Research assistant Daniel Koech surveys a shop in Kericho.

Surveying the Market for Off-grid Lighting

In between focus groups, we led a survey of shops that sell off-grid lighting products in three Kenyan towns: Kericho, Brooke, and Talek.  This study is an update to a survey that was completed in 2009.  The new survey shows how the market has changed, and preliminary results suggest that many more good quality, affordable lighting products are available today than were three years ago.

Participants in the “train the trainer” session held at the University of Nairobi.

Training Off-grid Lighting Technicians

As the market for good quality off-grid lighting grows, it is inevitable that some will break, but hopefully not too many.  To help ensure that people with broken lights do not slide back to dirty, expensive, unsafe kerosene lighting, it is critical that service and maintenance technicians are able to fix their lights.  Lighting Africa has begun to train technicians to do just this, and plans to hold a number of trainings over the next year in Kenya.  On June 13, we led a “train the trainer” session to build training capacity that Lighting Africa can deploy.  We prepared for the session by developing a comprehensive training package based on the initial trainings held by Lighting Africa.

A shopkeeper in Talek (100 km off the grid) displays two off-grid lighting products he offers for sale. The one on the right (Sun KingTM) has been tested and met Lighting Africa’s Quality Standards.

Looking Forward

These three activities highlight SERC’s diverse engagement in clean off-grid lighting in the developing world.  Our team’s reach goes from the test lab downstairs at SERC in Arcata all the way to the sitting rooms of off-grid homes in Kenya.  Looking forward we will continue to expand our activities with Lighting Africa, and we are in the early process of similar engagement in India.  We’ll keep you apprised of our continued off-grid lighting work in future posts.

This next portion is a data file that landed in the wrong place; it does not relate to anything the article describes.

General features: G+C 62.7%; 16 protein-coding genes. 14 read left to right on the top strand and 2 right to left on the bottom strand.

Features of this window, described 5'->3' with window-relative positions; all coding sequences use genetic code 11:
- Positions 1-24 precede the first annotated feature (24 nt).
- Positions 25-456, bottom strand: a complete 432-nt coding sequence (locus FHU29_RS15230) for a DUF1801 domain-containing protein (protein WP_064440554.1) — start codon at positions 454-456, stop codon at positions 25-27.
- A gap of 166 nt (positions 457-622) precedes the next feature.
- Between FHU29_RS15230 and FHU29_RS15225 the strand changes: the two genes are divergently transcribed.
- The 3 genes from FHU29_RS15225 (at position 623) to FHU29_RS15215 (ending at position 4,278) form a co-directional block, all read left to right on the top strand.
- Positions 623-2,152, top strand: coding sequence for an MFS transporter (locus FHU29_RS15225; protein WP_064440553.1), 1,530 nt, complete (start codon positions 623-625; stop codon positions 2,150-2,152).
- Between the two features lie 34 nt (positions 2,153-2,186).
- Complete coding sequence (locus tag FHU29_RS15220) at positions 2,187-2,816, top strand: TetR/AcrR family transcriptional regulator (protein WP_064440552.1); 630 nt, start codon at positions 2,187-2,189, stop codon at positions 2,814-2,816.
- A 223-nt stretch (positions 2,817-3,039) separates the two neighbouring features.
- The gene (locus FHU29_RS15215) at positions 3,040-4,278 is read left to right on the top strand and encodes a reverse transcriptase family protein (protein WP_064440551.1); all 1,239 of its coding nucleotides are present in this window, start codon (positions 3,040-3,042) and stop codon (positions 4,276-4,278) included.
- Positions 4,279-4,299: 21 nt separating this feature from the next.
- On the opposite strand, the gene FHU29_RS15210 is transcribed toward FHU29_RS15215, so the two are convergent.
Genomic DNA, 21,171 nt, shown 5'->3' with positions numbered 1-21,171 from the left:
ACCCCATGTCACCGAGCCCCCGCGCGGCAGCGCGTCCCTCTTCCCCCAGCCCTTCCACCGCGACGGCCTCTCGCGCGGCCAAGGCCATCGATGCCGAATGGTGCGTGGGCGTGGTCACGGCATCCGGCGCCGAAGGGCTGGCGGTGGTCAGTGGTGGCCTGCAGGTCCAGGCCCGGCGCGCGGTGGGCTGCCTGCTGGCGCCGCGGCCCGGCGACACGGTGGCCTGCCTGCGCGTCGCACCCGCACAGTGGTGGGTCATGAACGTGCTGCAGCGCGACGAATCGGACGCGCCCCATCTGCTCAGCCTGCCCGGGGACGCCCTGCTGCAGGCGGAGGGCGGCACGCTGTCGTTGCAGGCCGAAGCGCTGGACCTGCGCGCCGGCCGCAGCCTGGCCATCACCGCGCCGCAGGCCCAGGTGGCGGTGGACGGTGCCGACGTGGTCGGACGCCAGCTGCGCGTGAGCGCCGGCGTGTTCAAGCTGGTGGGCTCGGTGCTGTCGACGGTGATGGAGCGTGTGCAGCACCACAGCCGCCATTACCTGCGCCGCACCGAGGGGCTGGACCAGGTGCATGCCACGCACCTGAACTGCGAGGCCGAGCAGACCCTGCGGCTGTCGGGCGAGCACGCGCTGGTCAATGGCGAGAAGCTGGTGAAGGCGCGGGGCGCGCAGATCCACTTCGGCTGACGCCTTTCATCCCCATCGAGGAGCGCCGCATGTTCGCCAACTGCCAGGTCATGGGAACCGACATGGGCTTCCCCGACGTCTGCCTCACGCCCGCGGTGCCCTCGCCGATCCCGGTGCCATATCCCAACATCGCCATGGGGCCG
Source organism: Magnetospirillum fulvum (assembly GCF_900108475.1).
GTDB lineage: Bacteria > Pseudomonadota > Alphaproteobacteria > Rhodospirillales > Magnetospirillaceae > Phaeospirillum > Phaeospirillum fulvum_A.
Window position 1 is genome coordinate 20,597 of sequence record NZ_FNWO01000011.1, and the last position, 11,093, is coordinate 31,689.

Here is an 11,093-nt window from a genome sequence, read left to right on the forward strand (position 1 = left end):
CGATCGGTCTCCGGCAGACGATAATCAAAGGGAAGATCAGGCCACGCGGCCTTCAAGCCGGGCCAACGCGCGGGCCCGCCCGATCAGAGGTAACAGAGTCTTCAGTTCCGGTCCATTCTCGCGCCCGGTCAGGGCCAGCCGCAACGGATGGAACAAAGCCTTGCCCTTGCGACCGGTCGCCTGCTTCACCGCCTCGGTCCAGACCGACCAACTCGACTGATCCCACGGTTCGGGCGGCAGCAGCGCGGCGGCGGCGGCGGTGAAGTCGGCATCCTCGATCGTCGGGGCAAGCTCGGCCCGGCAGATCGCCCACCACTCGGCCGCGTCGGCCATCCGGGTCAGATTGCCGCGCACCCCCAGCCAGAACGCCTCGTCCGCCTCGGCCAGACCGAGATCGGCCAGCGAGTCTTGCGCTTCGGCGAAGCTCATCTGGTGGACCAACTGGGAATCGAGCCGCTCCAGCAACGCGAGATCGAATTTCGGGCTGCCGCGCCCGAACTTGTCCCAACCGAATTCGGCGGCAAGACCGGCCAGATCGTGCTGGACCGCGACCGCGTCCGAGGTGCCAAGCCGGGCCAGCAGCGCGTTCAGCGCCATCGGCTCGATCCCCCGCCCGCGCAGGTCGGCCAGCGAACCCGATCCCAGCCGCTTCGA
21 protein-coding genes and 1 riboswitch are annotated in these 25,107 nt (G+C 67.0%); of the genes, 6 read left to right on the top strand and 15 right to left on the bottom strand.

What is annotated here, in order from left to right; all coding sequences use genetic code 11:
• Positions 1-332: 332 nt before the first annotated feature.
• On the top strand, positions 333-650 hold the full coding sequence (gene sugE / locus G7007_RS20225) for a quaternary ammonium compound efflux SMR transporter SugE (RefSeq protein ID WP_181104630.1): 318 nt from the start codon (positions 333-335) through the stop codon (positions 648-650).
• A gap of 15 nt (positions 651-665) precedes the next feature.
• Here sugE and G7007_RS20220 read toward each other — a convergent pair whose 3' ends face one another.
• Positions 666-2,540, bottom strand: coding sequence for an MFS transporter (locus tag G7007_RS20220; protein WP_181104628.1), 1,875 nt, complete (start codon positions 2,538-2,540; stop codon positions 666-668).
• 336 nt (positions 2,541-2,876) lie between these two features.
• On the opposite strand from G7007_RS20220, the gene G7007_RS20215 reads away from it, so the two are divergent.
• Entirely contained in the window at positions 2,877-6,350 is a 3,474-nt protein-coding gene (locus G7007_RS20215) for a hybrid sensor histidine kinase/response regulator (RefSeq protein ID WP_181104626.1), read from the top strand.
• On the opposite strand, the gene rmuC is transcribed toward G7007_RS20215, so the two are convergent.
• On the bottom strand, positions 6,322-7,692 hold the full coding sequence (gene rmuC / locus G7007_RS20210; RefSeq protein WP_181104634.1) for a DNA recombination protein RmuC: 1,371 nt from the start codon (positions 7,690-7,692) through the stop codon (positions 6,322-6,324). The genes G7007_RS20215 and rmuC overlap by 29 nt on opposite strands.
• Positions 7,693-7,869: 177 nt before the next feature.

HSU Students Install GridShare Devices in Bhutan

Gridshare Team in Bhutan

Chhimi Dorji (left), Nathan Chase, and Meg Harper present GridShare education and outreach to Rukubji schoolchildren. Photo credit Arne Jacobson.

For over two years, a dedicated group of HSU students and advisors has been working on the design of a “GridShare” device intended to reduce the occurrence of brownouts on power-limited mini-electric grids. Last year, after winning a grant through the EPA’s People, Prosperity and the Planet (P3) Student Design Contest, three of us traveled to Bhutan to assess the village of Rukubji as a site to perform a pilot installation of our GridShares.

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Testing the Performance of a New Electrolysis Cell Stack

Electrolysis Cell

The new cell stack in place inside the HOGEN® electrolyzer (Photo credit SERC).

At last spring’s National Hydrogen Association (NHA) conference, graduate research assistant Andrea Allen reported on the performance and efficiency of our hydrogen fueling station over its first full year of operation. During the conference, SERC director Peter Lehman and Andrea discussed the efficiency of the electrolyzer with representatives from Proton Energy Systems, the unit’s manufacturer. With the desire to field test their new product, Proton offered to replace the current electrolyzer cell stack with a newer developmental model, designed for higher efficiency and lower cost. This new cell stack uses a bipolar plate design with a 70% part count reduction. Fewer parts result in an overall reduction in the interfacial resistances of the cell stack, which leads to better performance. In addition to replacing the electrolyzer cell stack, Proton recommended installing a valve to partially bypass the heat exchanger, allowing the electrolyzer to run at a higher temperature, which further increases the efficiency.